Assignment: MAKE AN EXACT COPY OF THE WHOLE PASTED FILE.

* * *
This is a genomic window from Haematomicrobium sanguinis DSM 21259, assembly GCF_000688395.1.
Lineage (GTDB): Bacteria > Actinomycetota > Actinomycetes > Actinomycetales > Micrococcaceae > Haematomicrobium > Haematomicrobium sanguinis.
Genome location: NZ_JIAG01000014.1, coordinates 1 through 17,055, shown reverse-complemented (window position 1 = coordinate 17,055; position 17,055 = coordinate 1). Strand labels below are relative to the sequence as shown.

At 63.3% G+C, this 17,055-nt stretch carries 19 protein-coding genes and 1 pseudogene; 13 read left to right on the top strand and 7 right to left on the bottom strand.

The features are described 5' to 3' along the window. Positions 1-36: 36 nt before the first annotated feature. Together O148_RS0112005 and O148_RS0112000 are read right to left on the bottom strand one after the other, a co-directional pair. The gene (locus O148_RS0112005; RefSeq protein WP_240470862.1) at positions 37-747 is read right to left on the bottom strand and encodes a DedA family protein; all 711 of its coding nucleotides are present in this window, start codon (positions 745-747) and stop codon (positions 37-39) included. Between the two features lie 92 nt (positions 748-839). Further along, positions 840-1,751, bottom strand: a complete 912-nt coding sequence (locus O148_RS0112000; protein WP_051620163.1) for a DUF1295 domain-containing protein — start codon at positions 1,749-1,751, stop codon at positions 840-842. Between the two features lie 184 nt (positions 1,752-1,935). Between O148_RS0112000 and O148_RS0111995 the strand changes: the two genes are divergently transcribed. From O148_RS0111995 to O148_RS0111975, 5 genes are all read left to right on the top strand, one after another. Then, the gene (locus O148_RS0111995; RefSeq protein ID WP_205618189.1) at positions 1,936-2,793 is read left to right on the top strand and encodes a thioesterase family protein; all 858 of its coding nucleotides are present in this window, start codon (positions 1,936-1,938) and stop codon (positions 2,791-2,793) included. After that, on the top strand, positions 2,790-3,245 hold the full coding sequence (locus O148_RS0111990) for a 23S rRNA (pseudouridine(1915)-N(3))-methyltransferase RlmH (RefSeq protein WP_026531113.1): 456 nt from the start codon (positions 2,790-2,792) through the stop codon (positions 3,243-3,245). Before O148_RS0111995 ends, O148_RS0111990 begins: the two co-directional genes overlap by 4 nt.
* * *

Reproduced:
This is a genomic window from Haematomicrobium sanguinis DSM 21259, assembly GCF_000688395.1.
Lineage (GTDB): Bacteria > Actinomycetota > Actinomycetes > Actinomycetales > Micrococcaceae > Haematomicrobium > Haematomicrobium sanguinis.
Genome location: NZ_JIAG01000014.1, coordinates 1 through 17,055, shown reverse-complemented (window position 1 = coordinate 17,055; position 17,055 = coordinate 1). Strand labels below are relative to the sequence as shown.

At 63.3% G+C, this 17,055-nt stretch carries 19 protein-coding genes and 1 pseudogene; 13 read left to right on the top strand and 7 right to left on the bottom strand.

The features are described 5' to 3' along the window. Positions 1-36: 36 nt before the first annotated feature. Together O148_RS0112005 and O148_RS0112000 are read right to left on the bottom strand one after the other, a co-directional pair. The gene (locus O148_RS0112005; RefSeq protein WP_240470862.1) at positions 37-747 is read right to left on the bottom strand and encodes a DedA family protein; all 711 of its coding nucleotides are present in this window, start codon (positions 745-747) and stop codon (positions 37-39) included. Between the two features lie 92 nt (positions 748-839). Further along, positions 840-1,751, bottom strand: a complete 912-nt coding sequence (locus O148_RS0112000; protein WP_051620163.1) for a DUF1295 domain-containing protein — start codon at positions 1,749-1,751, stop codon at positions 840-842. Between the two features lie 184 nt (positions 1,752-1,935). Between O148_RS0112000 and O148_RS0111995 the strand changes: the two genes are divergently transcribed. From O148_RS0111995 to O148_RS0111975, 5 genes are all read left to right on the top strand, one after another. Then, the gene (locus O148_RS0111995; RefSeq protein ID WP_205618189.1) at positions 1,936-2,793 is read left to right on the top strand and encodes a thioesterase family protein; all 858 of its coding nucleotides are present in this window, start codon (positions 1,936-1,938) and stop codon (positions 2,791-2,793) included. After that, on the top strand, positions 2,790-3,245 hold the full coding sequence (locus O148_RS0111990) for a 23S rRNA (pseudouridine(1915)-N(3))-methyltransferase RlmH (RefSeq protein WP_026531113.1): 456 nt from the start codon (positions 2,790-2,792) through the stop codon (positions 3,243-3,245). Before O148_RS0111995 ends, O148_RS0111990 begins: the two co-directional genes overlap by 4 nt.